Reacting to unwanted online feedback

Reacting to unwanted online feedback


Reading adverse comments on internet sites or forums can be a cause of considerable distress. But it is important to step back and resist the temptation to immediately reply angrily or defensively on web forums. An angry response may trigger further negative online feedback and lead to a formal patient complaint. 

Adverse eventsFactsheets
22 / 04 / 2016

Reviews about health professionals posted on forums on the internet are becoming an increasingly common way for patients across the world to express dissatisfaction with their health treatment.

Whereas once patients would write letters of complaint to health professionals or to a statutory complaints body, they now often go straight to social media, depriving the health professional of the opportunity to address their concerns, or correct misunderstandings about their treatment.

Unfortunately there are not a lot of effective options available at present to respond to negative comments  online,  and  in fact it is sometimes better not to respond at all so as not to aggravate the situation and escalate the negative reviews.

The options available to you if you object to comments made on the internet are:
  • To request the website in question remove any offending comment.

    It is Avant’s experience that members have had varying success with making requests for removal of material. Some websites are likely  to  comply  with  your  request to avoid any further action being taken against them. However, other websites may not agree  to  a  removal  on the basis that consumers are allowed to express their honest opinions.

    Some websites have specific policies to the effect that comments will not be taken down simply because of a request. You can make a request but it may well be rejected.

    There is also a  risk  that  by  making  such  a  request, further negative comments will follow escalating the undesirable situation.
  • To request the party making the comments withdraw them and, if appropriate, publish a retraction to any persons to whom the comments were made and/or arrange for the comments to be removed from the website.

    This is often difficult because the identity of the author is not always possible to ascertain.

    Again there is the risk that by making such a request, further negative comments will follow escalating the situation.
  • If the actions are not acceptable to you, to obtain advice about instituting defamation proceedings.

    To succeed in a defamation claim, you must establish that:
    1. The words published have a defamatory meaning or “imputation”. To be defamatory, the words must injure a person’s reputation and not merely a person’s pride or feelings.
    2. The person bringing the claim has been  identified  in the defamatory words.
    3. The defamatory words are being communicated or published to at least one other person.

    Defamation claims need to be brought within 12 months from the date of publication of the offending material.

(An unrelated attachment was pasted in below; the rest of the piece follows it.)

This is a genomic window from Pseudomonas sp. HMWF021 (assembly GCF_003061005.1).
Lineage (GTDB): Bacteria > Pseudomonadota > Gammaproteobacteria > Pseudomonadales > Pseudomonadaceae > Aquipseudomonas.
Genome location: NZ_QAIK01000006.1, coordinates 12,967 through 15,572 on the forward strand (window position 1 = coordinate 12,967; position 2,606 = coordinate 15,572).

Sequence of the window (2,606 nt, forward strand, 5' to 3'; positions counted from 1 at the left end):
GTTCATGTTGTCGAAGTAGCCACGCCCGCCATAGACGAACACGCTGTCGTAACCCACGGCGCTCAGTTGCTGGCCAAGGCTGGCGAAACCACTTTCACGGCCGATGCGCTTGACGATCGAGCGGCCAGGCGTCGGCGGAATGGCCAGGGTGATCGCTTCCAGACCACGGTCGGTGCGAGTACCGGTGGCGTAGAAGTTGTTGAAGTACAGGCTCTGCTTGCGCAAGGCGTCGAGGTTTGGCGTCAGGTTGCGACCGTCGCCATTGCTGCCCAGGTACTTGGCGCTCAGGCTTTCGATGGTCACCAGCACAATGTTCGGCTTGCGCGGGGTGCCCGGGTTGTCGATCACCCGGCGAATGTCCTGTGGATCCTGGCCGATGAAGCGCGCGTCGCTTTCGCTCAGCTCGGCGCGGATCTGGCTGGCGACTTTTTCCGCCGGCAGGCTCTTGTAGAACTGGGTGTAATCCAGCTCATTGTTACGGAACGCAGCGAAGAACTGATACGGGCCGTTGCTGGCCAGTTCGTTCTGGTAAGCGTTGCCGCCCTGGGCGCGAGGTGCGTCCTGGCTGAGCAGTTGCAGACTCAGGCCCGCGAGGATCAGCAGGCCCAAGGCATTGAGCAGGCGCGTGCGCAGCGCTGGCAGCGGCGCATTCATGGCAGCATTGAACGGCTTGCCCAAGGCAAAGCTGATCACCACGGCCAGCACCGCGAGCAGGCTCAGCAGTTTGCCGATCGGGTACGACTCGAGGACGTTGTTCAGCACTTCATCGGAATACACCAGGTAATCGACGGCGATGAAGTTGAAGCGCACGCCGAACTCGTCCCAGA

There are several defences that can defeat a defamation claim. These include the defence of truth (or “justification”), honest opinion, innocent dissemination and qualified privilege.

    The application of defamation to publications on the internet is complex and sometimes even writing a letter threatening defamation proceedings can be fuel to  the fire of patients and the media and result in an article indicating that you have threatened proceedings against the aggrieved patients.

    Defamation proceedings are very technical and as a result quite costly to pursue. Not all of the legal costs which may be incurred will be recovered on the successful completion of a claim. Defamation actions are popular with the media and are very likely to generate adverse publicity.
  • The final option is to ignore the comments and wait till further positive reviews move the negative  review  down the blog page and out of view of the public.

    Some practitioners have been known to engage computer specialists to assist them in posting internet entries that have the effect of moving the offending comments onto the second page when a search is performed; thereby making it more likely that  patients will not see the comments.

    It is generally advised  that  doctors  should  not  respond to the negative comments about them by posting complementary blogs. If you  do  care  needs  to  be  taken in adopting this approach as it can backfire and may fall foul of the AHPRA  guidelines  prohibiting  the  publication of testimonials.

    One of the things that professionals should do if they receive one or a series of negative comments on the internet, is to actually stop and reflect on their practice to see whether there is an element of truth in the feedback. Is  there  an issue of communication with the staff? Was somebody rude to them? Did they wait too long to be seen? Does your website create unrealistic expectations? A complaint or negative comment can be taken as an opportunity to improve the service to your patients.

Feedback on internet sites can cause distress and frustration. You can seek Avant’s advice if you are unsure how to respond.

DISCLAIMER: This topic is not comprehensive and does not constitute legal advice. You should seek legal or other professional advice before relying on any content, and practice proper clinical decision making with regard to the individual circumstances. Avant is not responsible to you or anyone else for any loss suffered in connection with the use of this information. Information is only current at the date initially published.

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